— 2013 — Mar 18

The Girl From Ipanema (at 50)

by Anton Schwartz

Fifty years ago, composer/pianist Anton Carlos Jobim and vocalist/guitarist João Gilberto convened at A&R Studios in New York and tenorman Stan Getz to create the definitive recording of “The Girl From Ipanema.” It was not the first recording of the song, Getz/Gilberto which has already seen success in Brazil as “Garota de Ipanema,” sung by Pery Ribeiro. Nor was it, by any means the last—according to Performing Songwriter magazine, it is the second most recorded pop tune in history. The All Music Guide lists 3,600 versions, by artists such as Lou Rawls, Charles Mingus, Kenny G, Amy Winehouse, Placido Domingo, Erroll Garner and Cher. (Don’t miss this brilliant rendition by Archie Shepp.)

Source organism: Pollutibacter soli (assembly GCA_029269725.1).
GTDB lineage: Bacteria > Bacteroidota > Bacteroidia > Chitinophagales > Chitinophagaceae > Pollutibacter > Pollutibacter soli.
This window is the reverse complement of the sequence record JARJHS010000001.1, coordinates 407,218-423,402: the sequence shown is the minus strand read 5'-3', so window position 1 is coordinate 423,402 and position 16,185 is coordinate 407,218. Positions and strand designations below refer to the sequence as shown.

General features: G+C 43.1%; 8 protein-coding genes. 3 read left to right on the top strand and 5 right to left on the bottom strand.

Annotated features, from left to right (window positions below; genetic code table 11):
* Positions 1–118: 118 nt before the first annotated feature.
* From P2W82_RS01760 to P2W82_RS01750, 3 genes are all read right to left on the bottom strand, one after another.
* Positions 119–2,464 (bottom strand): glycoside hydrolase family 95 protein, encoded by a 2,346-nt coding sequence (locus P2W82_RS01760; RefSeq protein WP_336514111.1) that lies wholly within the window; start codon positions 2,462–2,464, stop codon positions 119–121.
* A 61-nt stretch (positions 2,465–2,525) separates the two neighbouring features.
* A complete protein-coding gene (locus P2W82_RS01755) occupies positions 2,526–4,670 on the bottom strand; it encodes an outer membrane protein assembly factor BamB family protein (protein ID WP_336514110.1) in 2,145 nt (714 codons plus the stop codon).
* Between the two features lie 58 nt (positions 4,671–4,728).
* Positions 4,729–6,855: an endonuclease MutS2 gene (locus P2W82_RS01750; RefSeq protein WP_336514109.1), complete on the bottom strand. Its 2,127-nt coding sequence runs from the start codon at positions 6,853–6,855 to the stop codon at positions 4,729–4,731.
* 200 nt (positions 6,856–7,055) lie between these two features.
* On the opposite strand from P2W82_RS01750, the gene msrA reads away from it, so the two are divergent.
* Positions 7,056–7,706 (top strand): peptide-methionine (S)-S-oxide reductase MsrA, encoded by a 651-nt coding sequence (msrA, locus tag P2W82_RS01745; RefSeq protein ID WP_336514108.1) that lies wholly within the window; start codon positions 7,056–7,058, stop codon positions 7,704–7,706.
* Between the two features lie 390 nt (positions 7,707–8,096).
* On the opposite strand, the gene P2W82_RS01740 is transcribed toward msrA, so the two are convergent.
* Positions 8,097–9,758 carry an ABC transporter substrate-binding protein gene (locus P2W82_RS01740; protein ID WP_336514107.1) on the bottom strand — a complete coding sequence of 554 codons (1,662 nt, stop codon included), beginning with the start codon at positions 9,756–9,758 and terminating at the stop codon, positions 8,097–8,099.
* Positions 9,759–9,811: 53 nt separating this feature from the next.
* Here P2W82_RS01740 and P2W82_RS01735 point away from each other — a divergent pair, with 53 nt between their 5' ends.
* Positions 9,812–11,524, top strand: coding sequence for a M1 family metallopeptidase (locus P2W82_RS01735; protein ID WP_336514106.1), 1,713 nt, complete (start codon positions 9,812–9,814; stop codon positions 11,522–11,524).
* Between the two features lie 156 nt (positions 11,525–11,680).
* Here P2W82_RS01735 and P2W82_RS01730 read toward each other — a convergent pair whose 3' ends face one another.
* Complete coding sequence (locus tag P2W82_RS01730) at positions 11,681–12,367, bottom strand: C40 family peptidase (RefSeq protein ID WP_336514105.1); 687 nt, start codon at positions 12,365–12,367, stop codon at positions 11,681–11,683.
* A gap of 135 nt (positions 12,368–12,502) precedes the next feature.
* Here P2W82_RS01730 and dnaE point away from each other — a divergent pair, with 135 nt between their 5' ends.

But the Getz/Gilberto recording dwarfs all others. The album won multiple Grammy awards including Album of the Year, and the “Girl from Ipanema” track won the award for Record of the Year in 1965—the first time ever for a jazz album, and the only time up until Herbie Hancock won it in 2008. (The competition was stiff, too. The other nominees included Louis Armstrong’s “Hello Dolly” and the Beatles’ “I Want To Hold Your Hand”.) The recording quickly worked its way into the ears and the hearts of all America.

So why do jazz musicians hate “The Girl From Ipanema” so much?!?

I’m guessing the reasons are, in more or less this order:

  1. Because it’s so corny.
  2. Because it’s been butchered by so many singers.
    Q: How many bad vocalists does it take to sing The Girl From Ipanema?
    A: All of them, evidently.
  3. Because people request it so much.